This issue, Public Editor Angelica Cadiente talks to Pamela Goldblum, a studio arts professor, about her ability to play the piano with her nose.

1. You've got a pretty unusual talent that you cooked up with your brother Jeff Goldblum [of "Jurassic Park" fame]. Can you tell me a little about it?

When I was a kid, [my brother and I] used to fool around on the piano, and we worked up a little duet. We used to ... do funny things, so I figured out this little ... melody, and I learned how to play it with my nose on the piano.

2. Is it true you performed this duet on "Late Night with David Letterman" a few years back? How did that happen?

I was probably in my late 20s. Old enough to know better, but still young. When [my brother] went on David Letterman to publicize [a movie], he kind of brought me along with him to do that routine. Now, you can [see the video of us playing, titled "Miss Goldblum's Nose"] on Vimeo.

3. When did you discover you had a talent for nose playing, and how did you discover you had a knack for it?

I was probably eight or nine or something [when I first started]. ... The truth was, I had kind of a large nose, and that was the whole story. Like, "Haha, I've got a big nose. I'm going to play the piano with my nose." Now, my parents were always kind of horrified. I had a big nose. [So they said,] "We're going to give you a nose job and make you assimilated to this beautiful country of ours, and we want you to look as good as possible." And so they sent me to the doctor to get me a nose job.

4. Were you still able to play piano with your nose after the nose job?

After that, I was like, "Well, it's too bad I got the nose job, but can I still play with my nose?" And yes, the answer is I could. So there's kind of a little bit of a dark understory to it, because I always feel like if it would have been up to me. ... I probably would have kept that good old nose. But seeing as how I can still play the piano with it, it still works.

5. Did it take much practice before you were used to it?

Just like anything you become obsessed with, it's just sort of natural to practice.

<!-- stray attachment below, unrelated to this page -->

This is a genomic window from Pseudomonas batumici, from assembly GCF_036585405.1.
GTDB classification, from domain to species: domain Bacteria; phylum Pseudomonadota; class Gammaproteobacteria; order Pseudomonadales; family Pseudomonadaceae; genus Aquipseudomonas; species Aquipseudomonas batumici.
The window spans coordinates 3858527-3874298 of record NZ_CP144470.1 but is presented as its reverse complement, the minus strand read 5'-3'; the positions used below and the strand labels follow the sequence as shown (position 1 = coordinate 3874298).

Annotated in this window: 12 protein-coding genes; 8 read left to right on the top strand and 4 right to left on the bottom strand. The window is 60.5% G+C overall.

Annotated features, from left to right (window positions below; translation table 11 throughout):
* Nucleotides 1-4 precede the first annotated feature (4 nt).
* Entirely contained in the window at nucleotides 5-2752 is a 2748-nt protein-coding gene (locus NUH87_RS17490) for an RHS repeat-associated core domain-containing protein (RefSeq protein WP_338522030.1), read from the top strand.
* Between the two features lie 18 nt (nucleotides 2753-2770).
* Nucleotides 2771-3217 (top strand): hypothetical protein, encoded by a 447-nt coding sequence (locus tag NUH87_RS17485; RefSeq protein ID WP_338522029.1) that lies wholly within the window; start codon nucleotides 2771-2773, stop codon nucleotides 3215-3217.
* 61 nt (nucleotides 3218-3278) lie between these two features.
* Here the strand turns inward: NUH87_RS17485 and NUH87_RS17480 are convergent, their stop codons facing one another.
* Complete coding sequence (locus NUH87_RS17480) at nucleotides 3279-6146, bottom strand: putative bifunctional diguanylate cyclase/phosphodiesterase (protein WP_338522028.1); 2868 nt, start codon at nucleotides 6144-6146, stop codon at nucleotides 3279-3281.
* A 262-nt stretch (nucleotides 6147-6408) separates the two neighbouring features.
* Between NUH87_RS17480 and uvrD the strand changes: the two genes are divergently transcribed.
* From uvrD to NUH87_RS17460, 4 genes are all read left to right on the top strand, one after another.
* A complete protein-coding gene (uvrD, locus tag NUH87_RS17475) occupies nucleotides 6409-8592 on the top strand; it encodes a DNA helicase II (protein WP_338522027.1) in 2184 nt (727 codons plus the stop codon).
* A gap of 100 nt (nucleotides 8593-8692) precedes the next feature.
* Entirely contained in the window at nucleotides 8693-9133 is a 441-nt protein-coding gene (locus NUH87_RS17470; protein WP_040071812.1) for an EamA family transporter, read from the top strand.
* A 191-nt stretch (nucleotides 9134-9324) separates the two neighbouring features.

6. Do you play any other instruments? If so, can you play them with any body part other than the ones they're meant to be played?

I'm learning the guitar. I thought it would be great to play [guitar] with the kids. I understood after I started doing it that it was not just for the kids. It was for me. I find music, as well as any form of art, to be extremely therapeutic and healing.

7. How did you get into the profession of teaching?

As an artist, you're always kind of trying to figure out how to make a living. I did many things, and I was in Los Angeles [when] a friend of mine called me and said they're looking for somebody at LMU to teach printmaking, which is what my major was. ... And little by little, they kind of fit me in, and now, I do this. I love to do this, by the way. This is a fantastic job.

8. Is it true that you also had some experience working as a model for art students?

Yeah, you can only take your clothes off when you're very young. After you're 30, I'd say you should find another job.

9. Within the realm of art, what would do you enjoy most doing?

What I enjoy doing most is collaborating. ... I love it when I put [students] together and have [them] collaborate on things. ... Art making is sometimes a very solitary activity and profession, and what I like to do is collaborate.

10. As for your brother's collaborative nose playing piano act, do you still do this on occasion?

I'm a little stiffer in the neck now. I can still hit the notes. ... [We do this] I would say once every 15 years. However, I've started recently playing the guitar ... so when I went over on Thanksgiving, we were singing some songs and he said, "Let's do a little act together." So I have a feeling there is a future with playing and singing, and I bet you the nose will play a part. I must say that brings the house down. You can't get much better than that.

11. The holidays are coming up. Any exciting plans?

Jeff and I are going to work on the new act and put together some new songs. I'm sure [nose playing] will be the grand finale. The truth of it is, we're all kids, so we'll come up with a list of songs and put together a little act for the kids. But I wouldn't be surprised if it moves into the adult realm very soon.

Angelica Cadiente loves working for the Loyolan and is currently the public editor, though she's moseyed around from various positions on staff since her freshman year. She's a junior business major.

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